Marathon Petroleum is an actual major player in the North Dakota oil field game as opposed to a bit partner. The company actually has oil drilling and exploration in the Bakken oil field. Oil from the Dakota access pipeline is slated to travel via river barge along the Missouri, Mississippi and Ohio rivers to the company's refinery in Cattletsburg Kentucky, located at the three way border of Ohio, Kentucky and West Virginia. Oil from the pipeline can also travel downriver to the another of Marathon's at Garysville Louisiana near New Orleans and thence be exported. Marathon also operates refineries at Robinson Illinois, Detroit Michigan, Canton Ohio and two in Texas City, Texas. It is through their Canton operation that dogs used to maul protestors by security contractors were hired. The kennels that bred, trained and deployed the dogs are a family owned operation in the area.

Marathon's refining operations directly feed their gas station and convenience store arms. Marathon operates an extensive network of points of sale through their own brand, Marathon, as well as through their subsidiary Speedway of Enon Ohio. Through Speedway, Marathon operates 2,700 convenience stores and gas stations under the Speedway and Hess brands as well as a nationwide network of 190 truck stops under the Road Ranger, Pilot, Flying J and Speedway brands.

Although the racist attacks on protestors at Standing Rock is not a new development in the history of the energy extraction industries in the United States, the recent prosecution of journalists for covering the events there is. Award winning documentary filmmaker Deia Schlosberg is currently facing 45 years in prison on conspiracy charges simply for covering the event. Journalist Amy Goodman was initially charged with trespassing for her coverage and then later had her charges upgraded to “riot.” The riot charges were dropped yesterday October 19th, in a courthouse surrounded by riot police, but the “investigation” into Goodman's reporting remains open. The prosecution hopes to acquire her raw footage in order to expand his “conspiracy” prosecution to more members of the press as well as Native and other activists who may have been interviewed.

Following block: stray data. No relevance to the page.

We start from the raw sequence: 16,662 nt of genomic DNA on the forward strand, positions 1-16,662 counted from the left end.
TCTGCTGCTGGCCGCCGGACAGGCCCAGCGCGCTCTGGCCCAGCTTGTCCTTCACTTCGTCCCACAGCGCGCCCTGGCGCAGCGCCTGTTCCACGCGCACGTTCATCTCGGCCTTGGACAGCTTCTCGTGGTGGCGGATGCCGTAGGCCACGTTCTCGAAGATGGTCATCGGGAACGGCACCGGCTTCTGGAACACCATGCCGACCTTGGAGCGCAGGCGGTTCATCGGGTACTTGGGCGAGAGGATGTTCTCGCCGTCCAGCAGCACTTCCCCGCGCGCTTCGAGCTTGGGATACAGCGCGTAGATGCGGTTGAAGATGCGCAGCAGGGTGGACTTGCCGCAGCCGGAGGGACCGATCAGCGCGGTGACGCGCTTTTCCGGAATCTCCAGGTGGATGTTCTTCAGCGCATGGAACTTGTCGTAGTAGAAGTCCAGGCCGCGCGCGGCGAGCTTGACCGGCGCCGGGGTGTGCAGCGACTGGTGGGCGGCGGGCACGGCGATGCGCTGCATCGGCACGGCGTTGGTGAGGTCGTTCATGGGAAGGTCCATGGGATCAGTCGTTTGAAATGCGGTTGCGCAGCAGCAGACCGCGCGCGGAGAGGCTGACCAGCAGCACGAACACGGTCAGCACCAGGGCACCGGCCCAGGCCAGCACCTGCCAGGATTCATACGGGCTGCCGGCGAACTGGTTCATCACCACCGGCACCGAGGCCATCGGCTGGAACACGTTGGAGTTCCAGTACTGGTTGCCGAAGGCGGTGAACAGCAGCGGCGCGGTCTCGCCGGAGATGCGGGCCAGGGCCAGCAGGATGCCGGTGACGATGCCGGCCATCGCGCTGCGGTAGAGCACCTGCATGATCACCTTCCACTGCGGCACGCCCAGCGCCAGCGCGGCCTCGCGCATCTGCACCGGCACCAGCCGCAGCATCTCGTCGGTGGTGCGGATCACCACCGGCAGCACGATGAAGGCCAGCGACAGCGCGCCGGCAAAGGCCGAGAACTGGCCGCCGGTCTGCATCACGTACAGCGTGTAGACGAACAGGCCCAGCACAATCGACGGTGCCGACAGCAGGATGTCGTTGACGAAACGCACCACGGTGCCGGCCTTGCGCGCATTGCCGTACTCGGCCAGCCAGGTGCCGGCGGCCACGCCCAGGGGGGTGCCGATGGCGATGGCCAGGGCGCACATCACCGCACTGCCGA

Marathon is no stranger to profiting of gross human rights abuses. In addition to hiring literal attack dogs the company operates a joint venture in Libya with ConocoPhillips and Hess, the later of whom Marathon purchased the domestic retail operations of in 2014 through Speedway. The company began operating there as soon as George W. Bush signed an executive order permitting oil trade with the Qaddafi regime in 2004. They continued to profit through the chaos of “regime change” and continued to profit as Hillary Clinton was saying “We came, We saw, He died.” With regime change the Marathon is the majority shareholder in the Libyan National Oil Company which controls 80% of the country's proven oil reserves.

Energy Transfer Partners is face of the actual pipeline project and the lead company, but they are far from the company that benefits the most from it's completion. Marathon, and to a lesser degree it's little brother Western Refining, control the flow of oil from the well to the refinery to the pump. They stand to profit the most from the Dakota Access Pipeline as it will streamline their operations.

[A subsequent article in the coming days will detail the roll of America, Western European and Pacific Rim banks in the financing of the Dakota Access Pipeline project.]